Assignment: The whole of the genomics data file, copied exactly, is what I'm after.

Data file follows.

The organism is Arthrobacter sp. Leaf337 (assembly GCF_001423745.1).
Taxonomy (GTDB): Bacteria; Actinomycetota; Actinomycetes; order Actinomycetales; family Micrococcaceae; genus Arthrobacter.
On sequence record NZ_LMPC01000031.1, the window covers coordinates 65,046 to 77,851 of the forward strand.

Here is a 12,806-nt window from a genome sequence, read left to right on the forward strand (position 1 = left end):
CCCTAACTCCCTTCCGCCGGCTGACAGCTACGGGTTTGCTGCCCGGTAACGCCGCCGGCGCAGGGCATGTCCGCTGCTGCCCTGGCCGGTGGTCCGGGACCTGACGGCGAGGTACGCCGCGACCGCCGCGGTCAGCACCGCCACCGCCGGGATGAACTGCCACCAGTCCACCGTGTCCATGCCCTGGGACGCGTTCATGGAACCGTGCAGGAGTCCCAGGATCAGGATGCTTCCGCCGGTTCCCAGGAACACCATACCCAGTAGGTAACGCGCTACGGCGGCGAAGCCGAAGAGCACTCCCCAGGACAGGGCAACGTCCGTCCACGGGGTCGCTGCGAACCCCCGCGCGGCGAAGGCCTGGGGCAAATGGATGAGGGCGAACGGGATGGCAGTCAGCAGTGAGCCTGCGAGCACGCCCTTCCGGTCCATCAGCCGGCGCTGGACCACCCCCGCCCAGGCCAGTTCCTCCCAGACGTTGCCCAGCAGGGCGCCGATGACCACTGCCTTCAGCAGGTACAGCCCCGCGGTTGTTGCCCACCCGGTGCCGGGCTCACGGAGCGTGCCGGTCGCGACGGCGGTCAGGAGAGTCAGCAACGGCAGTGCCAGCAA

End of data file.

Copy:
The organism is Arthrobacter sp. Leaf337 (assembly GCF_001423745.1).
Taxonomy (GTDB): Bacteria; Actinomycetota; Actinomycetes; order Actinomycetales; family Micrococcaceae; genus Arthrobacter.
On sequence record NZ_LMPC01000031.1, the window covers coordinates 65,046 to 77,851 of the forward strand.

Here is a 12,806-nt window from a genome sequence, read left to right on the forward strand (position 1 = left end):
CCCTAACTCCCTTCCGCCGGCTGACAGCTACGGGTTTGCTGCCCGGTAACGCCGCCGGCGCAGGGCATGTCCGCTGCTGCCCTGGCCGGTGGTCCGGGACCTGACGGCGAGGTACGCCGCGACCGCCGCGGTCAGCACCGCCACCGCCGGGATGAACTGCCACCAGTCCACCGTGTCCATGCCCTGGGACGCGTTCATGGAACCGTGCAGGAGTCCCAGGATCAGGATGCTTCCGCCGGTTCCCAGGAACACCATACCCAGTAGGTAACGCGCTACGGCGGCGAAGCCGAAGAGCACTCCCCAGGACAGGGCAACGTCCGTCCACGGGGTCGCTGCGAACCCCCGCGCGGCGAAGGCCTGGGGCAAATGGATGAGGGCGAACGGGATGGCAGTCAGCAGTGAGCCTGCGAGCACGCCCTTCCGGTCCATCAGCCGGCGCTGGACCACCCCCGCCCAGGCCAGTTCCTCCCAGACGTTGCCCAGCAGGGCGCCGATGACCACTGCCTTCAGCAGGTACAGCCCCGCGGTTGTTGCCCACCCGGTGCCGGGCTCACGGAGCGTGCCGGTCGCGACGGCGGTCAGGAGAGTCAGCAACGGCAGTGCCAGCAA